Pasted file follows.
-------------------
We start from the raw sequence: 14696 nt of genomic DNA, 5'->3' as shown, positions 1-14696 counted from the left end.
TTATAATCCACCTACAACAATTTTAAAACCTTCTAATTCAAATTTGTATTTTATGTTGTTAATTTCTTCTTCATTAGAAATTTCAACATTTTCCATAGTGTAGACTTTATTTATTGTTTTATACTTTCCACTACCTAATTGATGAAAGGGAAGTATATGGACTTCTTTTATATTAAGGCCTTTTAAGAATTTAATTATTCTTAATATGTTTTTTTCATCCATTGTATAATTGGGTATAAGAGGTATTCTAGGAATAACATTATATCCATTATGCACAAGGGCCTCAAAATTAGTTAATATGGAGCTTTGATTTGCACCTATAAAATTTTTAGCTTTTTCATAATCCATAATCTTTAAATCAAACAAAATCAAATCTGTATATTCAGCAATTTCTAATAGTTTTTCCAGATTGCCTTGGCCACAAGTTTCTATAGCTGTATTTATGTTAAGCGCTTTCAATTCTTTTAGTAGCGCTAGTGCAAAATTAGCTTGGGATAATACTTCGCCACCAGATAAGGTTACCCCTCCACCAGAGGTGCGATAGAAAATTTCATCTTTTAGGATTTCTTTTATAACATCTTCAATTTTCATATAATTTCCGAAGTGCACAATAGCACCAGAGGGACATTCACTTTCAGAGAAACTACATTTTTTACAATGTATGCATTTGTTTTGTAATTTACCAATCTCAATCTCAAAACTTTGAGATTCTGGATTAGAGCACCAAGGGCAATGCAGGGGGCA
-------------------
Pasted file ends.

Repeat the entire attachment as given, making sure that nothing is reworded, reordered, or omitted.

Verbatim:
We start from the raw sequence: 14696 nt of genomic DNA, 5'->3' as shown, positions 1-14696 counted from the left end.
TTATAATCCACCTACAACAATTTTAAAACCTTCTAATTCAAATTTGTATTTTATGTTGTTAATTTCTTCTTCATTAGAAATTTCAACATTTTCCATAGTGTAGACTTTATTTATTGTTTTATACTTTCCACTACCTAATTGATGAAAGGGAAGTATATGGACTTCTTTTATATTAAGGCCTTTTAAGAATTTAATTATTCTTAATATGTTTTTTTCATCCATTGTATAATTGGGTATAAGAGGTATTCTAGGAATAACATTATATCCATTATGCACAAGGGCCTCAAAATTAGTTAATATGGAGCTTTGATTTGCACCTATAAAATTTTTAGCTTTTTCATAATCCATAATCTTTAAATCAAACAAAATCAAATCTGTATATTCAGCAATTTCTAATAGTTTTTCCAGATTGCCTTGGCCACAAGTTTCTATAGCTGTATTTATGTTAAGCGCTTTCAATTCTTTTAGTAGCGCTAGTGCAAAATTAGCTTGGGATAATACTTCGCCACCAGATAAGGTTACCCCTCCACCAGAGGTGCGATAGAAAATTTCATCTTTTAGGATTTCTTTTATAACATCTTCAATTTTCATATAATTTCCGAAGTGCACAATAGCACCAGAGGGACATTCACTTTCAGAGAAACTACATTTTTTACAATGTATGCATTTGTTTTGTAATTTACCAATCTCAATCTCAAAACTTTGAGATTCTGGATTAGAGCACCAAGGGCAATGCAGGGGGCA